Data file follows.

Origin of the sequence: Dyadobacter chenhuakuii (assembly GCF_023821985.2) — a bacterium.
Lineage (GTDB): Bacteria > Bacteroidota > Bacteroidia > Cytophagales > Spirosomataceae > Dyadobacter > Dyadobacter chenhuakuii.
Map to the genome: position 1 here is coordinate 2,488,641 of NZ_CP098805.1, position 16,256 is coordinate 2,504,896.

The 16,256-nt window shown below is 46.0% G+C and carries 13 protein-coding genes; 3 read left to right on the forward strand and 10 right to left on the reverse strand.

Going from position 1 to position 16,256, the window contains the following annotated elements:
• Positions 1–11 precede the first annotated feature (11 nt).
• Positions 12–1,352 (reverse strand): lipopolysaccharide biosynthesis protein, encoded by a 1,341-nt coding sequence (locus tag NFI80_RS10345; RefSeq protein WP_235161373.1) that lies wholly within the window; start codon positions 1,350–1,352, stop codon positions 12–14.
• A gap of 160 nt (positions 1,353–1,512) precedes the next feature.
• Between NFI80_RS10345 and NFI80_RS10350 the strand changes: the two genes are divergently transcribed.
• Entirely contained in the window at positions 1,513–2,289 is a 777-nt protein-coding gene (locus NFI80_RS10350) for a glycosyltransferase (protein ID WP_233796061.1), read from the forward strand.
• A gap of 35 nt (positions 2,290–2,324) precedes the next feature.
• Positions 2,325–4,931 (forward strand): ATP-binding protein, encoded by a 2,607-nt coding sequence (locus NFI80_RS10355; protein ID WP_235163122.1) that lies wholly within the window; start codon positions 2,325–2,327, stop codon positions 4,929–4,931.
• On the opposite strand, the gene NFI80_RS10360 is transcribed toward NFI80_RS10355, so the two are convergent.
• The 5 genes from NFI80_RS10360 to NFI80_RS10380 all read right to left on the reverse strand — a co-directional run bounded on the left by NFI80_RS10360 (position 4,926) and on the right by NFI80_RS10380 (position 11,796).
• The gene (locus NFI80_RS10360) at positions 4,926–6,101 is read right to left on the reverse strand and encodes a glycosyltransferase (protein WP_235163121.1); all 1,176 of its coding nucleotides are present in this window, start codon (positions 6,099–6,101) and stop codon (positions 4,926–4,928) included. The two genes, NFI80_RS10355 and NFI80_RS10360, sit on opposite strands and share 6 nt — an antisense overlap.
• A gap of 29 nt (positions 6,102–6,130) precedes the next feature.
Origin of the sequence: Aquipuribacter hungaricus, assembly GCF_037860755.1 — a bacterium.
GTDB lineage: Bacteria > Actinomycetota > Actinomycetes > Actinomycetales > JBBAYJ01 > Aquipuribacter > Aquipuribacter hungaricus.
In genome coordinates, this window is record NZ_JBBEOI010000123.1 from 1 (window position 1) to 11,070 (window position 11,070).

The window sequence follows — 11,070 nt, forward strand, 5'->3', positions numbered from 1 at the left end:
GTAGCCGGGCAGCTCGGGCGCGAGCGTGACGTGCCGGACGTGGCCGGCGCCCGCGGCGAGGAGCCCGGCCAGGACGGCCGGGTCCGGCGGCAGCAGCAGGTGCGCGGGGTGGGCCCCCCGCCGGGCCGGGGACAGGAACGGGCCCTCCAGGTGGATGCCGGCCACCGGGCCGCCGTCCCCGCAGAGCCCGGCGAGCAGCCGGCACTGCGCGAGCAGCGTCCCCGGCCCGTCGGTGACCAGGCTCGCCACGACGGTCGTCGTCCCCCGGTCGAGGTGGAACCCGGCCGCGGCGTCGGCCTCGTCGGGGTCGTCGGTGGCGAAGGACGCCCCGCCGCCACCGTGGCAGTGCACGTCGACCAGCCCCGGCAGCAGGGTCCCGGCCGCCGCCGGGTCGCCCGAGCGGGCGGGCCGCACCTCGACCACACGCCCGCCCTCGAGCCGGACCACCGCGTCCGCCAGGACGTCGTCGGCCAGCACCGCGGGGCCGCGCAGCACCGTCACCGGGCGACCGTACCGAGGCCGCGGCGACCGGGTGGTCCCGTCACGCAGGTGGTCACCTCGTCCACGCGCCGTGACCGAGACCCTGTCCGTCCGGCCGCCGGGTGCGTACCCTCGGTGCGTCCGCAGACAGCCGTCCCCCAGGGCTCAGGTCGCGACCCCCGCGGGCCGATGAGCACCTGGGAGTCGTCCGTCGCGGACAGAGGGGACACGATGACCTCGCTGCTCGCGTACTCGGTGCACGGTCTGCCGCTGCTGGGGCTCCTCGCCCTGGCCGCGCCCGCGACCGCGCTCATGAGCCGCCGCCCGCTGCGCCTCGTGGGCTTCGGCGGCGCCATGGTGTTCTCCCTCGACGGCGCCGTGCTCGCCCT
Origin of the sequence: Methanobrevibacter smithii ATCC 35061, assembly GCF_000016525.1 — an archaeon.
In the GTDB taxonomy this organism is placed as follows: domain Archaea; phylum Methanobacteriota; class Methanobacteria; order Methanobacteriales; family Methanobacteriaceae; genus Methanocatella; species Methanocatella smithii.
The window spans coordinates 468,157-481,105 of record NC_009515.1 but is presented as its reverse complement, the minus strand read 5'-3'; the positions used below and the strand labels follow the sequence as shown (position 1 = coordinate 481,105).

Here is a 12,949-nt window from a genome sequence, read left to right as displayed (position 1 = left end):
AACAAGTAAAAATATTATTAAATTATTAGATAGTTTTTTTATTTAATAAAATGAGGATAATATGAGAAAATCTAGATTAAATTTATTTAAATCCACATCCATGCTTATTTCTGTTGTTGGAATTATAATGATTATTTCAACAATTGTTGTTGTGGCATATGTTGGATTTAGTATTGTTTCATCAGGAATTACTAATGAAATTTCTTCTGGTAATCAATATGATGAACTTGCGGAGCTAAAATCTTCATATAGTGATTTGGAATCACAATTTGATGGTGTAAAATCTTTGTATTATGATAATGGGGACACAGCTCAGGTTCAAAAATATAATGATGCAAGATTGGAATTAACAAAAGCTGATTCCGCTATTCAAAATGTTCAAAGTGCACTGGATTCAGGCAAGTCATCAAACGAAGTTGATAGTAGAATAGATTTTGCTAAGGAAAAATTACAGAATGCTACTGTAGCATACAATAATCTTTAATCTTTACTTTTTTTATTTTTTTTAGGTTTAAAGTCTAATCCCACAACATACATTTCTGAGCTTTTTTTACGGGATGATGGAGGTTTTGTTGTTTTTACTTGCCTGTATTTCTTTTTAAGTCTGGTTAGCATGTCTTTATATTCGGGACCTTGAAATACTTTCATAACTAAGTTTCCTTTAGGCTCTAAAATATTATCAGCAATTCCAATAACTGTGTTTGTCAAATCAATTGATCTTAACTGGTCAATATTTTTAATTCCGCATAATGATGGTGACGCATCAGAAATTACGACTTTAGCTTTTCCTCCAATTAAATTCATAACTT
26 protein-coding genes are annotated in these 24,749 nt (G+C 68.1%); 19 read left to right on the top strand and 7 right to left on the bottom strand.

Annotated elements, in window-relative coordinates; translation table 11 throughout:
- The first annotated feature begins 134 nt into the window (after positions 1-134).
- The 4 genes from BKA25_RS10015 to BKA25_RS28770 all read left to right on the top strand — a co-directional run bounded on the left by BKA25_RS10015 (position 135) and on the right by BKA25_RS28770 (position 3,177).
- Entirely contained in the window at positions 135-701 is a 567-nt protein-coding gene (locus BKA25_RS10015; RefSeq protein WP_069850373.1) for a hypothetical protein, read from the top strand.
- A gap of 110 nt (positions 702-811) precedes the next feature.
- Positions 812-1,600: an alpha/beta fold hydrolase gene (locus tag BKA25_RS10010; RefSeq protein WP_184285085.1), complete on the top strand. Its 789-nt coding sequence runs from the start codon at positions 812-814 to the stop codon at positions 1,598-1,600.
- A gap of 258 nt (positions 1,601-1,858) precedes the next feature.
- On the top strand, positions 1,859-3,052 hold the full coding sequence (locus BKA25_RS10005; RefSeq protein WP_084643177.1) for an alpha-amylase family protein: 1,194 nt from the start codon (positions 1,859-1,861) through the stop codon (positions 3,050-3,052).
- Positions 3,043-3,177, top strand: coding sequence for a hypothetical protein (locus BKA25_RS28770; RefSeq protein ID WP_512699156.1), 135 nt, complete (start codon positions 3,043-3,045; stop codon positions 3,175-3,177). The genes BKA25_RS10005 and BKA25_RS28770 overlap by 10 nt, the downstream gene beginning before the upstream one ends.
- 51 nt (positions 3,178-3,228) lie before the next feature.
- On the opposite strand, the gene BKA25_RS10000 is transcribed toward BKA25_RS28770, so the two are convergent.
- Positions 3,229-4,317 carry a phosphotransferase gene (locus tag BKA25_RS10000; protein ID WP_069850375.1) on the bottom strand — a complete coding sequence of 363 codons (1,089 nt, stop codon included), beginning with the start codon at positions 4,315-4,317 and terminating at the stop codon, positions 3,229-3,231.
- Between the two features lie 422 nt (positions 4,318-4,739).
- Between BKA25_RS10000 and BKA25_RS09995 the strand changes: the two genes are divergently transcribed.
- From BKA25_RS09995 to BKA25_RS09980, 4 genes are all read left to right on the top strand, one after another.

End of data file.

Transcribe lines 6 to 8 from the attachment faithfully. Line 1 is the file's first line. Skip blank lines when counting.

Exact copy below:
• Positions 1–11 precede the first annotated feature (11 nt).
• Positions 12–1,352 (reverse strand): lipopolysaccharide biosynthesis protein, encoded by a 1,341-nt coding sequence (locus tag NFI80_RS10345; RefSeq protein WP_235161373.1) that lies wholly within the window; start codon positions 1,350–1,352, stop codon positions 12–14.
• A gap of 160 nt (positions 1,353–1,512) precedes the next feature.